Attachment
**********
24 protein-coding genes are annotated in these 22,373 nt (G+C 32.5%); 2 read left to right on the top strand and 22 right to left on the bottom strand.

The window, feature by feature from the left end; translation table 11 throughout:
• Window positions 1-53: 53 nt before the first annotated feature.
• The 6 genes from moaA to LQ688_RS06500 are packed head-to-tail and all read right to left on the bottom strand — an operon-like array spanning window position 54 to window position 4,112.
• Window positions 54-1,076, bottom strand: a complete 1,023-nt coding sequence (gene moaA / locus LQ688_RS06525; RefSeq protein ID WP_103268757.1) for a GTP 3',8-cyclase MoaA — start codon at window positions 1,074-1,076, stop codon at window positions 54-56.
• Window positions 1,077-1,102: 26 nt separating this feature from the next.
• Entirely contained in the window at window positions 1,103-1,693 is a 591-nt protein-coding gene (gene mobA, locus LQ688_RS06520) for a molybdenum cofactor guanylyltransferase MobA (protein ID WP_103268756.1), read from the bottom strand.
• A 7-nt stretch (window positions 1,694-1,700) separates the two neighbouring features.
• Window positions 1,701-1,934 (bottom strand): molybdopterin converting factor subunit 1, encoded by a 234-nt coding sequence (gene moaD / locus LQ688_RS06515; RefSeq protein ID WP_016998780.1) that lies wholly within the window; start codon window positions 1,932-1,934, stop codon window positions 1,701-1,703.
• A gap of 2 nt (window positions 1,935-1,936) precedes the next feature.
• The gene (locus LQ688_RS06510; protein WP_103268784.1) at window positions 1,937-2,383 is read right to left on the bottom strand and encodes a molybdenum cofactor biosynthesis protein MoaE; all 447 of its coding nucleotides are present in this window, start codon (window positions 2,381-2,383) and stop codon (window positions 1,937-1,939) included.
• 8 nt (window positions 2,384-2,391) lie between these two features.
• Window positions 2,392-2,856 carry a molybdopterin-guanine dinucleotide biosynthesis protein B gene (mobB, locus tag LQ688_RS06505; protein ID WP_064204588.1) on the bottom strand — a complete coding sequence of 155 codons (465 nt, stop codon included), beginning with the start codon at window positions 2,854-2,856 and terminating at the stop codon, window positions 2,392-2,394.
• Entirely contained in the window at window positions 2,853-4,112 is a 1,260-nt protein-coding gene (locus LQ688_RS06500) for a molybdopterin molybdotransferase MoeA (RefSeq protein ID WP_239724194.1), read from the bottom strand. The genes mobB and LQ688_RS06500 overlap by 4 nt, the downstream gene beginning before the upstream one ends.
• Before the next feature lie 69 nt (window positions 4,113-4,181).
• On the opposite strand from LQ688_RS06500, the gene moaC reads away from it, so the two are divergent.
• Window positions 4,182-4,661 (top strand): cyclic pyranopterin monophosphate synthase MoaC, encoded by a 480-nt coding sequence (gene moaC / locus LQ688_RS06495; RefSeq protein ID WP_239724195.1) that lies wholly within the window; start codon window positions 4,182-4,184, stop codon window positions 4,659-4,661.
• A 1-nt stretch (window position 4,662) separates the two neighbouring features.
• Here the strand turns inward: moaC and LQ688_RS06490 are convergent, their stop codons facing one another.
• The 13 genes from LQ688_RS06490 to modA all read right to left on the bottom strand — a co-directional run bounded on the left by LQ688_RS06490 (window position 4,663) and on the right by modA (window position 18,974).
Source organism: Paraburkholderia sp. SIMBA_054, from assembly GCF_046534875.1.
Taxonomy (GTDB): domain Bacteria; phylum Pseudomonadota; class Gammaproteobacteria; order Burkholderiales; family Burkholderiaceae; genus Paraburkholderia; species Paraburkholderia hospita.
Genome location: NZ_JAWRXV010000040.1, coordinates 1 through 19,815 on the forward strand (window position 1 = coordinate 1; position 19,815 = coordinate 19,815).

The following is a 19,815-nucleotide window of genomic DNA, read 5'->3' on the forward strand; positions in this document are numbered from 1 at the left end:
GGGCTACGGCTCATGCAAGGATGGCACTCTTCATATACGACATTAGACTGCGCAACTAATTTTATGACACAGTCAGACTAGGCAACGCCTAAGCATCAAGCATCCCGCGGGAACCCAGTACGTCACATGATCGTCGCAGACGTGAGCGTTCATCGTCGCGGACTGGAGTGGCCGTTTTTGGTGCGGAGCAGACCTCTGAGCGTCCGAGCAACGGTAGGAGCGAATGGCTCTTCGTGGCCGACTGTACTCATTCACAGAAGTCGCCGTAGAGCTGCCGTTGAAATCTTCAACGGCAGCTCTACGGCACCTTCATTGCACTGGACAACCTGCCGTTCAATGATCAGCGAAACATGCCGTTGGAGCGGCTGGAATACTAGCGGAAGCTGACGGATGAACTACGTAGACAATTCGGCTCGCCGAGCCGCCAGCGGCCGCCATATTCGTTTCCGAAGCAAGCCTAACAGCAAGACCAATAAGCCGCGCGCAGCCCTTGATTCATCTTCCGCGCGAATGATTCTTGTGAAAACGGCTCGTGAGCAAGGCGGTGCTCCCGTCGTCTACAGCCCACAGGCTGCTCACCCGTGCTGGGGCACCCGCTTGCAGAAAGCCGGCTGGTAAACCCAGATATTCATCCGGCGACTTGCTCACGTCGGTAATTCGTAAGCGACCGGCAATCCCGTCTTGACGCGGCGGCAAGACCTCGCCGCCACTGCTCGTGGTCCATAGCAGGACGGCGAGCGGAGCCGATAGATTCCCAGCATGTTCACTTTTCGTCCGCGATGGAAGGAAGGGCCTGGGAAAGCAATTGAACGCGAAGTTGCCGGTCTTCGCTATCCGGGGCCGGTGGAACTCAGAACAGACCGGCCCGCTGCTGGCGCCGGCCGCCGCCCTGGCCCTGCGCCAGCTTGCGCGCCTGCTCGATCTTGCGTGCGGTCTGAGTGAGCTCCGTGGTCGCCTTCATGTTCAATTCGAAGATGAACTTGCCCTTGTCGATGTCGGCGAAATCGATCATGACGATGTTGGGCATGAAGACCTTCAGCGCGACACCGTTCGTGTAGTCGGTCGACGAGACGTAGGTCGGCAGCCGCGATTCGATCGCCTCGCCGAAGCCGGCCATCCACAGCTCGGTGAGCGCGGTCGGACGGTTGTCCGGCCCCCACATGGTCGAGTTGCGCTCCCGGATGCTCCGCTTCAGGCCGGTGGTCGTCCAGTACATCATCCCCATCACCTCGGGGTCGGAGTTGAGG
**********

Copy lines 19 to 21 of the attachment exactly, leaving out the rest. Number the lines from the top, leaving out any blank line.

• Here the strand turns inward: moaC and LQ688_RS06490 are convergent, their stop codons facing one another.
• The 13 genes from LQ688_RS06490 to modA all read right to left on the bottom strand — a co-directional run bounded on the left by LQ688_RS06490 (window position 4,663) and on the right by modA (window position 18,974).
Source organism: Paraburkholderia sp. SIMBA_054, from assembly GCF_046534875.1.